# Path of a curve

Consider $$\textbf{R}^3$$ as a manifold with the flat Euclidean metric, and coordinates {$$x,y,z$$}. Introduce spherical polar coordinates {$$r,\theta,\phi$$} related to {$$x,y,z$$} by

$$x = rsin(\theta)cos(\phi)$$

$$y=rsin(\theta)sin(\phi)$$

$$z=rcos(\theta)$$

so that the metric takes the form

$$ds^2=dr^2 + r^2d\theta^2+r^2sin^2(\theta)d\phi^2$$.

a) A particle moves along a parametrized curve given by

$$x=cos(\lambda), y=sin(\lambda), z=\lambda$$.

Express the path of the curve in the {$$r,\theta,\phi$$} system.

So, that is the question. I found this integral for the path, but I don't know how to do it and I don't know if it is right:

$$\int(sin^2(\lambda)+r^2cos^2(\lambda)+r^2sin^2(\theta))^{1/2}d\lambda$$

• The equation $x=cos\lambda, y=sin(\lambda), z=\lambda$ is the path of a helix with a radius of $1$. Hence in spherical coordinates, $r=1$, $\sin(\theta)=1 \implies \theta=\pi/2 \implies \cos(\theta)=0 \implies \lambda=0\pm2k\pi$. This post has nothing to do with general relativity. – Cinaed Simson Mar 26 at 10:42
• FYI - when typesetting trig functions use \sin and \cos instead. It makes the post more readable. $$\begin{matrix} x=r \sin(\theta)\cos(\phi) & \text{vs.} & x=r sin(\theta)cos(\phi) \end{matrix}$$ – ja72 Mar 26 at 13:59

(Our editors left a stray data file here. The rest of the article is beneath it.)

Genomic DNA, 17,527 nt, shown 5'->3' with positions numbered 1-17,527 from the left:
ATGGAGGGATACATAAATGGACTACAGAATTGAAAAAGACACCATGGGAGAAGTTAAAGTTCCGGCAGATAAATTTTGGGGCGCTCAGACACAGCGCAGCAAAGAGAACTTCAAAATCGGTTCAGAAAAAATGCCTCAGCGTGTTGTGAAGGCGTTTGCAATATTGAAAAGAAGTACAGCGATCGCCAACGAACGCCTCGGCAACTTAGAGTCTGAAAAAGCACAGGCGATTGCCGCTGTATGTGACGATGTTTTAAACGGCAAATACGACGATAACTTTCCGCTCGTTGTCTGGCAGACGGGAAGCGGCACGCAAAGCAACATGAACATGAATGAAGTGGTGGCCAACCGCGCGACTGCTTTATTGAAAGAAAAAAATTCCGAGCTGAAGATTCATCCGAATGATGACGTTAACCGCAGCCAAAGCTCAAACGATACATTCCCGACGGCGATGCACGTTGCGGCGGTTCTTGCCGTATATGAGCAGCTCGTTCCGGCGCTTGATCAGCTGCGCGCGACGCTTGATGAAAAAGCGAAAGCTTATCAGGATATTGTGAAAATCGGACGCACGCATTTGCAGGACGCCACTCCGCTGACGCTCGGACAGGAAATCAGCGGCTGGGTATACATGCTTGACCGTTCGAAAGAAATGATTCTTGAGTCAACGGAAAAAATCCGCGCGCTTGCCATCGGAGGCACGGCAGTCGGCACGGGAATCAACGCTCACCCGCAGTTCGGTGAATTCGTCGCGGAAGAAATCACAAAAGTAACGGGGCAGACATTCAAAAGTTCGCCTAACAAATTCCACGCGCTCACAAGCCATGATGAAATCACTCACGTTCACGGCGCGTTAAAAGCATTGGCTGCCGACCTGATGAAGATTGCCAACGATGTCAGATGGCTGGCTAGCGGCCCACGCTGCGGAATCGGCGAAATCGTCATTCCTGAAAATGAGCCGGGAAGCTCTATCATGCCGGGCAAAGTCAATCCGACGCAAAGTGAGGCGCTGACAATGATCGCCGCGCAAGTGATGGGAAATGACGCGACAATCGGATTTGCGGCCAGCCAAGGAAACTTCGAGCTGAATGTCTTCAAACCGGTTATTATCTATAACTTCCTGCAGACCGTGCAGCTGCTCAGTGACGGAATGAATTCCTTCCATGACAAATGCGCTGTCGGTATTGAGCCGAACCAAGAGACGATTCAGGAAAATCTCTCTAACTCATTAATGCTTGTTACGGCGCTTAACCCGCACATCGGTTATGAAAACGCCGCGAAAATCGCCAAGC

• And the appropriate coordinate system for a helix would cylindrical - not spherical. An easy way to find the arch length of a helix would be to use cylindrical coordinates and the Frenet frame. – Cinaed Simson Mar 26 at 20:22
• @ja72: if you look at code I wrote I did use \sin and \cos. The code I copied form the OP didn't. – Cinaed Simson Mar 26 at 20:32

Consider the invese transformation from Spherical polar coordinate to Cartesian Coordinate: $$r^2=x^2+y^2+z^2$$ $$\phi=tan^{-1}\left(\frac{y}{x}\right)$$ $$\theta=cos^{-1}\left(\frac{z}{r}\right)$$ Using the parametric form
We have $$r^2=1+\lambda^2$$ $$\phi=\lambda$$ $$\theta=cos^{-1}\left(\frac{\lambda}{\sqrt{1+\lambda^2}}\right)$$ You can eliminate $$\lambda$$ to find the trajectory. $$cos\theta=\frac{\phi}{r}.$$
• this answer is wrong (if $\theta=0$ then $x=y=0$ throughout the trajectory). Also - giving a detailed solution to homework assignments is discouraged – yu-v Mar 26 at 9:18